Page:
71.2% turnout: in 2015 it was 47%. The Democrats have won nearly 400 of the 452 seats available. Young candidates, linked to the anti-extradition movement, in the running for the first time, have trounced seasoned pro-Beijing candidates. Junius Ho defeated. Carrie Lam promises that the government will hear the voice of the people. Unity restored between pro-democracy parties and young people. March of the elected to the PolyU, where the police siege continues.
Hong Kong (AsiaNews) - Democratic candidates, opposed to the government, won 90% of the seats in the district council elections held yesterday in Hong Kong. With the count not yet officially concluded, the Democrats have won 390 of the 452 seats available; 17 of the 18 Councils are in their hands. The pro-Beijing groups took only 58 seats, losing more than 240 compared to the 2015 elections.
The participation was also impressive: out of 4.1 million registered voters, 2.94 million went to the polls: 71.2% (in 2015 they were 47%). By itself, the district councils do not have a great importance: they manage the problems of the neighborhood (bus routes, garbage, ...). In any case, the victory of the Democrats will allow them to gain more space also in the Electoral Committee that votes for the head of the executive, acquiring 117 seats (out of 1200).
The most important value of these elections is that they are a "referendum" against government policy in these six months of anti-extradition and pro-democracy demonstrations and criticism of police violence.
Most of the democratic candidates who have won the elections are close to the anti-extradition movement and while not sharing the radicals' vandalistic extremism, they support the "five demands" that characterize the movement, including the launching of an independent inquiry into the excessive use of force by the police and a clear path to universal suffrage.
Jimmy Sham, the activist in charge of the Civil Front for Human Rights - a group that has organized the most numerous marches in recent months - has won despite being in the running for the first time. Jimmy Sham had also been attacked by anti-democratic groups leaving him bleeding on the ground. Even Andrew Chiu Ka-yin, who was bitten in the ear by a pro-China supporter, won.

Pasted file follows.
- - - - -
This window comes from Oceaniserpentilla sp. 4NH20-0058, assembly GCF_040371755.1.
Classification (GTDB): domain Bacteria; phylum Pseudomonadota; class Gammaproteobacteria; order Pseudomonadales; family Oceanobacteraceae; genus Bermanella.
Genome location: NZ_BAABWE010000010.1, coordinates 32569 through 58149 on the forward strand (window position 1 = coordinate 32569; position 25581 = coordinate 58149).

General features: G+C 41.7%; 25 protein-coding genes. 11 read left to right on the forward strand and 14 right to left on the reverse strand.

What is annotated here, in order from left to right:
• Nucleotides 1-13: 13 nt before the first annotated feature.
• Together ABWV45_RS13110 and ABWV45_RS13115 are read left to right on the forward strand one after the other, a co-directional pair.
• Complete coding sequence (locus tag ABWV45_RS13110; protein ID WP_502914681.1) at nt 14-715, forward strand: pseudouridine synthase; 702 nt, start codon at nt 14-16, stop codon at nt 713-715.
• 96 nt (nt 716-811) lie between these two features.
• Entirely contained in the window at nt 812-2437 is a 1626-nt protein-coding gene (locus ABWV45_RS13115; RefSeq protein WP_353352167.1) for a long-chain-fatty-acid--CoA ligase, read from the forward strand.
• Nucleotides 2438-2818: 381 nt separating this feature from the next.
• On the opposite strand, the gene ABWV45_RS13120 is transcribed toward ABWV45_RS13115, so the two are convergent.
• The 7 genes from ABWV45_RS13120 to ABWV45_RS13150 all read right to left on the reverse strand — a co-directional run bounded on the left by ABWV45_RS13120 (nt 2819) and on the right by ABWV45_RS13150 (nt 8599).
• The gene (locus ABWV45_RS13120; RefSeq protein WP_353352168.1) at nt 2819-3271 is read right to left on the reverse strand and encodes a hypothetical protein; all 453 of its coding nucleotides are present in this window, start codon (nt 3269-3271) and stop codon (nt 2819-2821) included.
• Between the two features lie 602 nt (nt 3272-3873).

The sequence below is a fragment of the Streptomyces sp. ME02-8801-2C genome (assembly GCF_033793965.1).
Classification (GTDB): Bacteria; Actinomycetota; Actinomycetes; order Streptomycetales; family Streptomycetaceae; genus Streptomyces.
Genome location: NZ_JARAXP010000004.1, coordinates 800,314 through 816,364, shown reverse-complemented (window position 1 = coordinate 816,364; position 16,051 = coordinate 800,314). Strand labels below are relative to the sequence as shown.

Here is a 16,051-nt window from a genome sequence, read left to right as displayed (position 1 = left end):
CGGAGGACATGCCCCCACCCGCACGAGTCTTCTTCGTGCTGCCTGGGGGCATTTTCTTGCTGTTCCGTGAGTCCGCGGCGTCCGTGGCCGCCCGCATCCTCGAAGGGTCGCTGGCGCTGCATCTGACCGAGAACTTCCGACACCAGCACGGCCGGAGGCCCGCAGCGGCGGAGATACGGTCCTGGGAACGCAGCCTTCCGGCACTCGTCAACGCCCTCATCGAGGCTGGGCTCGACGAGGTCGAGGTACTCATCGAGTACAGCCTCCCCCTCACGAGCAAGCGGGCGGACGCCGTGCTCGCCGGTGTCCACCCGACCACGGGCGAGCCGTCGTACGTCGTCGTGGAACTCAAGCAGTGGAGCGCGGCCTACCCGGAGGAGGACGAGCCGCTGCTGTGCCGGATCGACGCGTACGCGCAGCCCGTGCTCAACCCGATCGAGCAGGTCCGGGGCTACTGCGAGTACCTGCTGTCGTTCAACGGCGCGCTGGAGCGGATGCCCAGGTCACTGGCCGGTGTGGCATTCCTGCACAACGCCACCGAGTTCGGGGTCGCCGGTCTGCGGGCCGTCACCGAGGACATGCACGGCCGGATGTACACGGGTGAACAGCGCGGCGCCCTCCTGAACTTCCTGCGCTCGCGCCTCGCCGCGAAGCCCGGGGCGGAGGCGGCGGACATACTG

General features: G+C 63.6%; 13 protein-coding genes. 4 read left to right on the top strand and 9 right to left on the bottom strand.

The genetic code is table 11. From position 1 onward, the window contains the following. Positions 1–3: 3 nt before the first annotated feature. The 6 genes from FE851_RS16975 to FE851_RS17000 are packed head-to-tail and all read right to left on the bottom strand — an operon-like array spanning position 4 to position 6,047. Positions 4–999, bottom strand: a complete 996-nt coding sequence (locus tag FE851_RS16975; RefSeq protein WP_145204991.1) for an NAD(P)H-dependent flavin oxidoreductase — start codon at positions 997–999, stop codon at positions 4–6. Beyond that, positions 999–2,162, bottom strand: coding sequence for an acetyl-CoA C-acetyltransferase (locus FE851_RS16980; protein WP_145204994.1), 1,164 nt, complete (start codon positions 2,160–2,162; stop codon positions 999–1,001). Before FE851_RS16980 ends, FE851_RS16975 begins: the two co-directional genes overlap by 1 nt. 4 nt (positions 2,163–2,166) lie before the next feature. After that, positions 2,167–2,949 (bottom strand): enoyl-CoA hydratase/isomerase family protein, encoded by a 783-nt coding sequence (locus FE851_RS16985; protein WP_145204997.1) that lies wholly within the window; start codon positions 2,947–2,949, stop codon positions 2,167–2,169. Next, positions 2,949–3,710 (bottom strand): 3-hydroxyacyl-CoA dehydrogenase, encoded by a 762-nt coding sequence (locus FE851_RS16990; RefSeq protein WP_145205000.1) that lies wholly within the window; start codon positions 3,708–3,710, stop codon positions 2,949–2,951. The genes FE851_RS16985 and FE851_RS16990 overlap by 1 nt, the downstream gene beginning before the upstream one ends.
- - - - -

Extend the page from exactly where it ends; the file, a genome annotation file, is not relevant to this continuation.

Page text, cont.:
The government and pro-Beijing parties had hoped that the elections would bring out a "silent majority" that was the enemy of the demonstrations and the demands of the movement. Instead, in many districts, young demonstrators running for the first time in the elections defeated seasoned members of the establishment.
One of the most bitter defeats is that of Junius Ho, pro-Beijing parliamentarian, accused of supporting the beating of young demonstrators by mafia groups in Yuen Long last July.
Activist Joshua Wong had been banned from competing as a candidate, accused of supporting Hong Kong's independence (which he denied). The pro-democracy candidate who replaced him won hands down.
Executive chief Carrie Lam acknowledged that the results show voters' disappointment with current social conditions and long-standing problems. She has promised that the government will hear the message of the people.
Looking at the results of this "referendum" against her policy, many people advise her to resign.
These elections show a regained unity between the pro-democracy parties and the young, which faltered in the last legislative elections, when the young people accused the parties of being "ineffective". A sign of this unity is the decision of some of the winners to march this afternoon to the Polytechnic where there are still dozens of young people besieged by the police. The president of the democratic party Wu Chi-wai said that ending the police siege of the PolyU is the first of their tasks.